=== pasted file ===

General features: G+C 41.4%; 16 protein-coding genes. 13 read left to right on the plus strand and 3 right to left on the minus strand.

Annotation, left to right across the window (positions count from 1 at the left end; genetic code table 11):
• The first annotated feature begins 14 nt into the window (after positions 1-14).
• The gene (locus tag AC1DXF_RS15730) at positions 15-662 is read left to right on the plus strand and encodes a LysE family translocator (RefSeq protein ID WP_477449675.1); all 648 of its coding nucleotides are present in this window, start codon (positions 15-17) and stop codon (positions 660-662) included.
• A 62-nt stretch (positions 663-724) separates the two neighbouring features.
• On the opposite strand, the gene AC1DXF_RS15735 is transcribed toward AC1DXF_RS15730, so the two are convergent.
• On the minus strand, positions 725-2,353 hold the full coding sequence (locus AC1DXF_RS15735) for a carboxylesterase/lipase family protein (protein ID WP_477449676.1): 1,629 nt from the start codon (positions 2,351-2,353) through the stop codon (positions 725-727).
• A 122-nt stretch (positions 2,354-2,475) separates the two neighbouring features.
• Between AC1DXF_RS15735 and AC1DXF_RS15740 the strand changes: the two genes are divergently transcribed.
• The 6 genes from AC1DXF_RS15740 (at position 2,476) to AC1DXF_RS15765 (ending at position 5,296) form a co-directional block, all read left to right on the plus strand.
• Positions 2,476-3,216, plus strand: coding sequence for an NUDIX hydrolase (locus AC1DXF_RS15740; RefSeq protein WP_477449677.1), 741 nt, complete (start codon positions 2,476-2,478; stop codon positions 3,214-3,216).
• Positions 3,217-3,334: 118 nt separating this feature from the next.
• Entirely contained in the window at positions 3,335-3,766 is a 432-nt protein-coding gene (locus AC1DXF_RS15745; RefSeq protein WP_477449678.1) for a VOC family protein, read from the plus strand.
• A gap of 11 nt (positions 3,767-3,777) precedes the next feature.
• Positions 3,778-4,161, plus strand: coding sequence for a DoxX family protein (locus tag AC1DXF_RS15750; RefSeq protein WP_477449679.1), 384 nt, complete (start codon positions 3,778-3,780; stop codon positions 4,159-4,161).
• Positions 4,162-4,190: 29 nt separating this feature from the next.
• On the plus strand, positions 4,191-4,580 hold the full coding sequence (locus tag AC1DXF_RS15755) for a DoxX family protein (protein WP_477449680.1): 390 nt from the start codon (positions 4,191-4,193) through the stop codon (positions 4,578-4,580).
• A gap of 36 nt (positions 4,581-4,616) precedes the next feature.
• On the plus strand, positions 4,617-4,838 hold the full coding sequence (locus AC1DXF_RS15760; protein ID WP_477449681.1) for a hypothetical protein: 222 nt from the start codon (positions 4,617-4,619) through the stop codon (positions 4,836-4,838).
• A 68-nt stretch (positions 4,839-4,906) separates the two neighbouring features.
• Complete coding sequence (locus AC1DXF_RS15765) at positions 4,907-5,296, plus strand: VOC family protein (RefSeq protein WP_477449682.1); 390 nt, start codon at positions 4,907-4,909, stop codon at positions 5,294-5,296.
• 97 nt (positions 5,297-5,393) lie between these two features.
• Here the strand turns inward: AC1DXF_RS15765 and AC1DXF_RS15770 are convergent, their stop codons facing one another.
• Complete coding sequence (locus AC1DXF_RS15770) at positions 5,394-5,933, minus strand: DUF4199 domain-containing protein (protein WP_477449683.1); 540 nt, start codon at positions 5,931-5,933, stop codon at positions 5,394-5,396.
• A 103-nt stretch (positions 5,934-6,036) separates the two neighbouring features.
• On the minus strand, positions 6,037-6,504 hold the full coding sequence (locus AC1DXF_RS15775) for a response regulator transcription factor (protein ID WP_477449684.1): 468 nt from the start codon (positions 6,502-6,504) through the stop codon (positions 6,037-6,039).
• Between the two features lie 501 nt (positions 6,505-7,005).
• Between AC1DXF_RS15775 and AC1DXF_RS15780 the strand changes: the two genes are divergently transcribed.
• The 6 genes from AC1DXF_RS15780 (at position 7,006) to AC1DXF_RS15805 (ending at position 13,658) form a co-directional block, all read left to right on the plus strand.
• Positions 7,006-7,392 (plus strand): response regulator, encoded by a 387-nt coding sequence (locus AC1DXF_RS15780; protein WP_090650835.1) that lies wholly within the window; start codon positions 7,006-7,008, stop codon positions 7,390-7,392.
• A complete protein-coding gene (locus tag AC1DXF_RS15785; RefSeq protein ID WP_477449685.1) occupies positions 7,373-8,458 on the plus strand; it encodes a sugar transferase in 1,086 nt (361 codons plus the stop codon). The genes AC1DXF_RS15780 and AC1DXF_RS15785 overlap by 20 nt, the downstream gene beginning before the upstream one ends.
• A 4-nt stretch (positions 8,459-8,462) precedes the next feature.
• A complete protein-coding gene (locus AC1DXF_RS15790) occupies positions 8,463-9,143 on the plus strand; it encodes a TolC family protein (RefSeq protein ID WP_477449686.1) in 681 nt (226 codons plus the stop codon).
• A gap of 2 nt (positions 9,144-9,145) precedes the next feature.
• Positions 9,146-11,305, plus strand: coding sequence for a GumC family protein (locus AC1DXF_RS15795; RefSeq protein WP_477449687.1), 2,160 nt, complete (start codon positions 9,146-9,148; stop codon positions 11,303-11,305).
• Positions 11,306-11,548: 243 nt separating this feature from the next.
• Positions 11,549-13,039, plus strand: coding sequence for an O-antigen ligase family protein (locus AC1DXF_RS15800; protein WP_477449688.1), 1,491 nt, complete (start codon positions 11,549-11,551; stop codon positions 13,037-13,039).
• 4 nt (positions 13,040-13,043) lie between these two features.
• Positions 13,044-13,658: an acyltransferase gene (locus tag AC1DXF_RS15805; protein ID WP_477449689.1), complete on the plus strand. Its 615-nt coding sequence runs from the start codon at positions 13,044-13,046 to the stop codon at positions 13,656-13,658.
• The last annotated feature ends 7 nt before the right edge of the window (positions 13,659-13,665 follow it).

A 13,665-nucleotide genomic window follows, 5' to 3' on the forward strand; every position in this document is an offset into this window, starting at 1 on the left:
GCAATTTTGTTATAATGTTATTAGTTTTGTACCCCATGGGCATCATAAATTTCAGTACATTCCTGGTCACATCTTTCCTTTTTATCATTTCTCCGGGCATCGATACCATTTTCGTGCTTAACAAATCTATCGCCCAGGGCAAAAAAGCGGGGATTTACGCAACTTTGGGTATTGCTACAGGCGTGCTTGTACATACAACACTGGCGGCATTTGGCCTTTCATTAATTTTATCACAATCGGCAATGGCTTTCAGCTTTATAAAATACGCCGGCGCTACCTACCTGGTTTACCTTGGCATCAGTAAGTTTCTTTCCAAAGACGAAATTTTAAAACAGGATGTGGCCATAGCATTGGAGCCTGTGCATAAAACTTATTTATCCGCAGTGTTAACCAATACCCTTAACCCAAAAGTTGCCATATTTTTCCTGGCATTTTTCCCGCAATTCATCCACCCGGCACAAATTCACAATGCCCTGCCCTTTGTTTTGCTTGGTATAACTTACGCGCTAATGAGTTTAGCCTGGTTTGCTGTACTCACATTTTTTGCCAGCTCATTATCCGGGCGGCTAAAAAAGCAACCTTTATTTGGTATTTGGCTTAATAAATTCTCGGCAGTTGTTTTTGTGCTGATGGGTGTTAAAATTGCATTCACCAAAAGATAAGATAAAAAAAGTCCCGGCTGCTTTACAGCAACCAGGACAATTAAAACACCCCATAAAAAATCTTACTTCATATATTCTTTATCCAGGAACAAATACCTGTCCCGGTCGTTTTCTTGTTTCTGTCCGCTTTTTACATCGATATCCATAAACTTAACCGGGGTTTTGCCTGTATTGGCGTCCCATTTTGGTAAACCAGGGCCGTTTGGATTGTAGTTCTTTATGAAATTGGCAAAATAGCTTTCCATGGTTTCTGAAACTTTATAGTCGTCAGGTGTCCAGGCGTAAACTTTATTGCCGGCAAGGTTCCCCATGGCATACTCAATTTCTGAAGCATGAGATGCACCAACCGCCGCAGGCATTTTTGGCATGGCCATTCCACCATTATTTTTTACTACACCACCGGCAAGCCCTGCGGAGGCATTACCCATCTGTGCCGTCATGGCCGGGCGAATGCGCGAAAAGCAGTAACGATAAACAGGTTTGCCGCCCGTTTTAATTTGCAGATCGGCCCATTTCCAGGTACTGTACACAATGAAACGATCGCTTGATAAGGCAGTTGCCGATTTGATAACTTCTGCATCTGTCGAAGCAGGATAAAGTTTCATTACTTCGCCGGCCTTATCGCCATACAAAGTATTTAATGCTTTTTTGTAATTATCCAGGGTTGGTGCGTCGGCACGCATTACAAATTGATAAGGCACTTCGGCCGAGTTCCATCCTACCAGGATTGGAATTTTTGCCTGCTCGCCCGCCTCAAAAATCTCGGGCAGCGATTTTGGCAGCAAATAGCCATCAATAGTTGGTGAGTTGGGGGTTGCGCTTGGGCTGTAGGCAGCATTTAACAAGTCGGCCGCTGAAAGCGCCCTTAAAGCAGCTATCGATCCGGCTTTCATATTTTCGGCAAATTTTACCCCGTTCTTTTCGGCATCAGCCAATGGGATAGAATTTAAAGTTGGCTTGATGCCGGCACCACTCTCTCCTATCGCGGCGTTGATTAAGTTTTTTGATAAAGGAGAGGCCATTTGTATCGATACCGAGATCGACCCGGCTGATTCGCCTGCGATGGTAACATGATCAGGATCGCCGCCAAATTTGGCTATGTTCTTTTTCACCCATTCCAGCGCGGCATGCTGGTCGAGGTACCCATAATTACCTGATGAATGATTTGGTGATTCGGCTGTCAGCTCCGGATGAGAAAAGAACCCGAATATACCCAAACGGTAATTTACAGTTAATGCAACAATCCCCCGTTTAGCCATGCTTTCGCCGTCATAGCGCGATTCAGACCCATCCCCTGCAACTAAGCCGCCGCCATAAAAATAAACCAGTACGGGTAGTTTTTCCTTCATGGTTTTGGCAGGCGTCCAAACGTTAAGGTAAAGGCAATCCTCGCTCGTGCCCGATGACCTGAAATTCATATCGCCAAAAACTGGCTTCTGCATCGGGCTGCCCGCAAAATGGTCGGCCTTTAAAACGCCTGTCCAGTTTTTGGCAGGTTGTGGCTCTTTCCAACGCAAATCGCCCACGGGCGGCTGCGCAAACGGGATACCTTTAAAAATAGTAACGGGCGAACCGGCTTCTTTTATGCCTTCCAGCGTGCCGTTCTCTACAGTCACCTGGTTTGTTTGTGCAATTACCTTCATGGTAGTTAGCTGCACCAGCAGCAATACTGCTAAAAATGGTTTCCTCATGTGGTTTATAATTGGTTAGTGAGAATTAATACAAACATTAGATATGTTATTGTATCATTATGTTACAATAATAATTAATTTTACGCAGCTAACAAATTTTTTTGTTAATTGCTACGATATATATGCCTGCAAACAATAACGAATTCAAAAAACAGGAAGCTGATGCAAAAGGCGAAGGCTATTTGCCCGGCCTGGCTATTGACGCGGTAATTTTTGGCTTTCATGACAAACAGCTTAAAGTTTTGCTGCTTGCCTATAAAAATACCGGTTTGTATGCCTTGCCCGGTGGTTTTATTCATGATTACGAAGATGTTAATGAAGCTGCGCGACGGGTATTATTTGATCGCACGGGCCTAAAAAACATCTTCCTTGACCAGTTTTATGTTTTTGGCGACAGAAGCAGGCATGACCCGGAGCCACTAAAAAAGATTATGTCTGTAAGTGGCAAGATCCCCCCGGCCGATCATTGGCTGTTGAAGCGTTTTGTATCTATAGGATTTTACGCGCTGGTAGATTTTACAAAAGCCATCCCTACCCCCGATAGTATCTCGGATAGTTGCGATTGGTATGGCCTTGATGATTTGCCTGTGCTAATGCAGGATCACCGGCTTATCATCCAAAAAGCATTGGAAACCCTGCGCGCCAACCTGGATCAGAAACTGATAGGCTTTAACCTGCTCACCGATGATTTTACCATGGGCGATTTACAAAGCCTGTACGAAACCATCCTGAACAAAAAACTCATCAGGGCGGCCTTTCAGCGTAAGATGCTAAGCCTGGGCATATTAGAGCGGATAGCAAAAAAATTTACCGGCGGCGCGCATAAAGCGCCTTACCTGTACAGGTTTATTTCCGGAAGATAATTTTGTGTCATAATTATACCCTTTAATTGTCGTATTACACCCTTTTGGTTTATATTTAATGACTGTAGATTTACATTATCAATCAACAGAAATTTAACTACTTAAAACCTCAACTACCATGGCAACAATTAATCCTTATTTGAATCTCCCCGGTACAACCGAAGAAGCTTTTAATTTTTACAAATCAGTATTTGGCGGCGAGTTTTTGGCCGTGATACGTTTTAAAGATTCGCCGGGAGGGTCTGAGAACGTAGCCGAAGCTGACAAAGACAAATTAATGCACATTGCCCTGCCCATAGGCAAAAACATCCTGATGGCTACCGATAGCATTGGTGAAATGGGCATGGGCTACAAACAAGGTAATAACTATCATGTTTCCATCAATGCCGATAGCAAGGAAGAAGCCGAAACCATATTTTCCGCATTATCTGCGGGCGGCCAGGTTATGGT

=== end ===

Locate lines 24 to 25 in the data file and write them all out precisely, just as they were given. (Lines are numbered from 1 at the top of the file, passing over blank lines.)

• Complete coding sequence (locus AC1DXF_RS15770) at positions 5,394-5,933, minus strand: DUF4199 domain-containing protein (protein WP_477449683.1); 540 nt, start codon at positions 5,931-5,933, stop codon at positions 5,394-5,396.
• A 103-nt stretch (positions 5,934-6,036) separates the two neighbouring features.